Despite the proliferation of antibiotics and assorted antibacterial hand lotions and wipes, bacteria remain a moving target for hospitals and clinics seeking to protect their patients from infections. One approach gaining traction in the effort to banish bacteria is to mimic the way the human body attacks these microorganisms by punching holes in bacterial cell membranes and hobbling their ability to morph into antibiotic-resistant pathogens.

Bacteria are becoming increasingly resistant to antibiotics due to a combination of their overuse (which allows bacterial cells to become familiar with these drugs and purge them before they can do their work) and the pathogens' ability to quickly adapt to new conditions. Bacteria divides every 20 minutes, speeding evolution and creating the equivalent of a changing keyhole for makers of antibiotics, says Nicholas Landekic, CEO and founder of PolyMedix, Inc., a Radnor, Pa., biotech firm. "Seventy percent of bacterial infections are resistant," he says, "which is a big problem."

Indeed, bacterial infections are now the fourth leading cause of death in the U.S., killing about 100,000 people each year, according to the U.S. Centers for Disease Control. Ironically, one of the best places to get an infection is the hospital—more than two million cases of hospital-acquired infections are reported in the U.S. annually, according to a paper published recently in The Society of Chemical Industry's journal, Polymer International.

PolyMedix is, with the help of scientists at the University of Pennsylvania, developing drugs and polymers that behave much like the body's own defenses. Among those in the works: medications that can kill bacteria without the need to actually enter the cells themselves as well as new polymers that the company hopes will be used in paints, plastics and textiles to create self-sterilizing products and surfaces. The polymer is not a coating like silver, ammonium salts or phenols, which Landekic says dissolve over time and lose their effectiveness. "Our compounds become part of the surface," he says, and can kill bacteria in a matter of seconds. "If you make the antibiotic part of the material, the effect is long lasting."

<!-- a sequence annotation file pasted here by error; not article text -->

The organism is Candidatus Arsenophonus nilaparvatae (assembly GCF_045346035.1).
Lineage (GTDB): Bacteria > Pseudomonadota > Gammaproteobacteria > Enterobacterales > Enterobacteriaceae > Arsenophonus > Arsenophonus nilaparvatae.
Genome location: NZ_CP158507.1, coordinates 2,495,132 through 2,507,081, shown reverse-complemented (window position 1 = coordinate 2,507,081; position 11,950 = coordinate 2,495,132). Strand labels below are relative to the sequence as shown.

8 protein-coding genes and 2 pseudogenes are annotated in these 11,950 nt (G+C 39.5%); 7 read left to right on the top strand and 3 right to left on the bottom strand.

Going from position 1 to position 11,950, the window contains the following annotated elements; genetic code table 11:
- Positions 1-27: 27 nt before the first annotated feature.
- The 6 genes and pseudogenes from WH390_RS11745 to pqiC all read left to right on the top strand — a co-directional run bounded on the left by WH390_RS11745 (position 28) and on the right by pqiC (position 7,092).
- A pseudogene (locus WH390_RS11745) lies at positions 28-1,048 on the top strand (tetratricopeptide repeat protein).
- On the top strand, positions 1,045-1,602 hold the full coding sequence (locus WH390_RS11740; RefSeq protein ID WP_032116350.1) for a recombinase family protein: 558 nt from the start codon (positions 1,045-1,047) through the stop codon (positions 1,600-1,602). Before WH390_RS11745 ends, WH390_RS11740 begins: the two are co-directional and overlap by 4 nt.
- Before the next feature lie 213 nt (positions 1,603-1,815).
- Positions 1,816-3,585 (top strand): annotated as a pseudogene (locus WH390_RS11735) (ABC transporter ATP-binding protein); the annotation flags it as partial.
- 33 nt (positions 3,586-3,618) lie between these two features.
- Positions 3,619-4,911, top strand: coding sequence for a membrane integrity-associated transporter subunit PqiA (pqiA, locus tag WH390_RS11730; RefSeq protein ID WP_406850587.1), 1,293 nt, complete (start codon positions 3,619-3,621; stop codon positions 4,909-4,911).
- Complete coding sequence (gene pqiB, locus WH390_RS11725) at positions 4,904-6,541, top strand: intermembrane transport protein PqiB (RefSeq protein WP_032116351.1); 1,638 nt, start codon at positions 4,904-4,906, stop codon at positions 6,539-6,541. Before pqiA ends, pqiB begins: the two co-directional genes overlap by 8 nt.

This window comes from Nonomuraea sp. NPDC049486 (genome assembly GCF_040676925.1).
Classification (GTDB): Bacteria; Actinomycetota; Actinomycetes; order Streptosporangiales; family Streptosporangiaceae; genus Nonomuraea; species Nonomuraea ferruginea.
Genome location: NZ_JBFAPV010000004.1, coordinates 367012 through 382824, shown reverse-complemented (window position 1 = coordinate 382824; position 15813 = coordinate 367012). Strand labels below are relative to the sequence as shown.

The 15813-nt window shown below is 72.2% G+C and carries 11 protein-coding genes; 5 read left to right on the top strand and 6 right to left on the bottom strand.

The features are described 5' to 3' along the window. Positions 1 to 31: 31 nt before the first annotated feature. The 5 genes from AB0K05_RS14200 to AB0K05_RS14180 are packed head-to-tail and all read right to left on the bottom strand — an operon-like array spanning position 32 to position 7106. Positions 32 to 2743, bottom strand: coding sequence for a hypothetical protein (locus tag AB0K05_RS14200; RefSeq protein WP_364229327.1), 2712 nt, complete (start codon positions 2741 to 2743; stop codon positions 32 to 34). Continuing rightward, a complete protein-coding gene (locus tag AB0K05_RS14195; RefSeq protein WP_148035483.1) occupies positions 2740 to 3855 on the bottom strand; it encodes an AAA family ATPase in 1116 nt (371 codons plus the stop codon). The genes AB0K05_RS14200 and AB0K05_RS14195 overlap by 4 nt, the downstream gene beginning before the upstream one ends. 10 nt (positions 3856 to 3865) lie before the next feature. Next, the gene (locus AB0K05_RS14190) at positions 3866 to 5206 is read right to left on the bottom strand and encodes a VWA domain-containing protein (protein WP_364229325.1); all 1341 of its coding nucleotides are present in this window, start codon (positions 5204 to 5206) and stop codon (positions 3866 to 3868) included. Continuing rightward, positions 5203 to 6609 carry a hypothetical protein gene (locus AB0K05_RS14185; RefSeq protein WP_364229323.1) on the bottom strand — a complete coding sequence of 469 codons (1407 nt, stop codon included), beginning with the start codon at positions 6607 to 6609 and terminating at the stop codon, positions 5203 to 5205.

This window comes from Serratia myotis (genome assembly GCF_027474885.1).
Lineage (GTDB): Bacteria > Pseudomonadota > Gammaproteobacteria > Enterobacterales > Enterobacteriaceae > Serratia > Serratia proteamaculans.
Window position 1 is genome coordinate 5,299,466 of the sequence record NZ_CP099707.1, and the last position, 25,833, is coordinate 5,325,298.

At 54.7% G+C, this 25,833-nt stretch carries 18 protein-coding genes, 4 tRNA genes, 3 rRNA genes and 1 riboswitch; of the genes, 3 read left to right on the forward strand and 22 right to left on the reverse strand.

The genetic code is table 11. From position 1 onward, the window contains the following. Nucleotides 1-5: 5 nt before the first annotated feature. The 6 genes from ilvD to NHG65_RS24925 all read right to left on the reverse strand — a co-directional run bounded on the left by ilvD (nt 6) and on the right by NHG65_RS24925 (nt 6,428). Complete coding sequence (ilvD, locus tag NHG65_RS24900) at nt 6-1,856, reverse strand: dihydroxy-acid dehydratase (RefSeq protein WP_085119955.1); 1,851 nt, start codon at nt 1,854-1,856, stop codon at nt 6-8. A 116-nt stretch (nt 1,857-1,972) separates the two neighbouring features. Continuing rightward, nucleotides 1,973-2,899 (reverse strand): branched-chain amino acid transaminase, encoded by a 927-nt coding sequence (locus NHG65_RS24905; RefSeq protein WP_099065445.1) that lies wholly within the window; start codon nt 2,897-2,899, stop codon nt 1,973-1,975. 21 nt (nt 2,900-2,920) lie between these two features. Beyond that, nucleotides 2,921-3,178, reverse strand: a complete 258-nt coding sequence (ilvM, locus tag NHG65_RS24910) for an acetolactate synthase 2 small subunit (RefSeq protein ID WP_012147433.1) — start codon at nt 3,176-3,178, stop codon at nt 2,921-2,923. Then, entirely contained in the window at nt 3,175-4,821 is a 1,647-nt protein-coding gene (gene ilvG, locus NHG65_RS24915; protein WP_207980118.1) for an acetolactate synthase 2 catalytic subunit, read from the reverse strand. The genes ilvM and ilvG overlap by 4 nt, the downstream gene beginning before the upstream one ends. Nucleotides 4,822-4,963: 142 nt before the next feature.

The company has no time frame for delivering the antibacterial polymer to store shelves because it is focusing its resources primarily on getting its antibiotic drug to market. The company would need approval from the U.S. Environmental Protection Agency—a process that takes up to 16 months once an application is filed—to include its antibacterial polymer in bedding, carpeting, countertops and towels.

"We've developed a lot of different prototype materials and proven [the polymer] works when added to different materials"—as long as the surface is clean, Landekic says. "The polymers are self-sterilizing, not self-cleaning," he adds. "You have to allow them to interact with the bacteria."

He says the antimicrobial polymers may also be successful in wiping out Stachybotrys chartarum, or "black mold," in residential and commercial buildings, a fungus that can cause lung disease and exacerbate allergies. The polymers also may prove significant in the war on terrorism, which explains why the U.S. Department of Defense handed the company more than $1.6 million to develop drug compounds and polymers able to combat biowarfare pathogens that cause infectious diseases such as anthrax, plague and tularemia. The company received another $3 million for research and development from the U.S. Department of Health and Human Services.

PolyMedix needs the approval of the Food and Drug Administration before it can test meds in development that may one day supplant antibiotics. This new crop of microorganism fighter would, much like the polymers, kill bacteria by punching their membranes full of holes. PolyMedix recently announced that the Health Canada—the country's national health care watchdog—has given the company the green light to begin a human clinical trial to assess the safety and effectiveness of a synthetic compound dubbed PMX-30063, designed to treat systemic infections while avoiding the pitfalls of normal antibiotics no longer effective against bacteria.